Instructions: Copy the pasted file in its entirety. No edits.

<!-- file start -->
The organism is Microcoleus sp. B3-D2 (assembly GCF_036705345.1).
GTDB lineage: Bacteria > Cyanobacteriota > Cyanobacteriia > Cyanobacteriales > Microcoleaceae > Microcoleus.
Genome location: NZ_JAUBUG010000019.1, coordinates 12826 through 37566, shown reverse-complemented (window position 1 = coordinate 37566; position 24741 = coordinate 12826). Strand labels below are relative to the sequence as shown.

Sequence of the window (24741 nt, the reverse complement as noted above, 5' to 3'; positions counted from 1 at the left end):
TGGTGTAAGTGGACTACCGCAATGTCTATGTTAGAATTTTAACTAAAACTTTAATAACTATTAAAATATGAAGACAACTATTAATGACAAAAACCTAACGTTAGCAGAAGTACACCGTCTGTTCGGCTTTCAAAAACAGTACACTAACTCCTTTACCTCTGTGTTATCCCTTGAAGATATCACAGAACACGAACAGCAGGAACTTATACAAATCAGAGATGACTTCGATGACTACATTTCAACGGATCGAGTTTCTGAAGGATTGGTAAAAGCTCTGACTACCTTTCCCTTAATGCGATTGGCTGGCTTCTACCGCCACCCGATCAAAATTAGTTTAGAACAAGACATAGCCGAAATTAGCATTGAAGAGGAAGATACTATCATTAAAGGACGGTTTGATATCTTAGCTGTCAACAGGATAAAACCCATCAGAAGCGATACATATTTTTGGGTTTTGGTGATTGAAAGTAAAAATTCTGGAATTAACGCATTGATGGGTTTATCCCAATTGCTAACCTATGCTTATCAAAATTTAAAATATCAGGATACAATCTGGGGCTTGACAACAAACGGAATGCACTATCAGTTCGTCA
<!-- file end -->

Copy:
The organism is Microcoleus sp. B3-D2 (assembly GCF_036705345.1).
GTDB lineage: Bacteria > Cyanobacteriota > Cyanobacteriia > Cyanobacteriales > Microcoleaceae > Microcoleus.
Genome location: NZ_JAUBUG010000019.1, coordinates 12826 through 37566, shown reverse-complemented (window position 1 = coordinate 37566; position 24741 = coordinate 12826). Strand labels below are relative to the sequence as shown.

Sequence of the window (24741 nt, the reverse complement as noted above, 5' to 3'; positions counted from 1 at the left end):
TGGTGTAAGTGGACTACCGCAATGTCTATGTTAGAATTTTAACTAAAACTTTAATAACTATTAAAATATGAAGACAACTATTAATGACAAAAACCTAACGTTAGCAGAAGTACACCGTCTGTTCGGCTTTCAAAAACAGTACACTAACTCCTTTACCTCTGTGTTATCCCTTGAAGATATCACAGAACACGAACAGCAGGAACTTATACAAATCAGAGATGACTTCGATGACTACATTTCAACGGATCGAGTTTCTGAAGGATTGGTAAAAGCTCTGACTACCTTTCCCTTAATGCGATTGGCTGGCTTCTACCGCCACCCGATCAAAATTAGTTTAGAACAAGACATAGCCGAAATTAGCATTGAAGAGGAAGATACTATCATTAAAGGACGGTTTGATATCTTAGCTGTCAACAGGATAAAACCCATCAGAAGCGATACATATTTTTGGGTTTTGGTGATTGAAAGTAAAAATTCTGGAATTAACGCATTGATGGGTTTATCCCAATTGCTAACCTATGCTTATCAAAATTTAAAATATCAGGATACAATCTGGGGCTTGACAACAAACGGAATGCACTATCAGTTCGTCA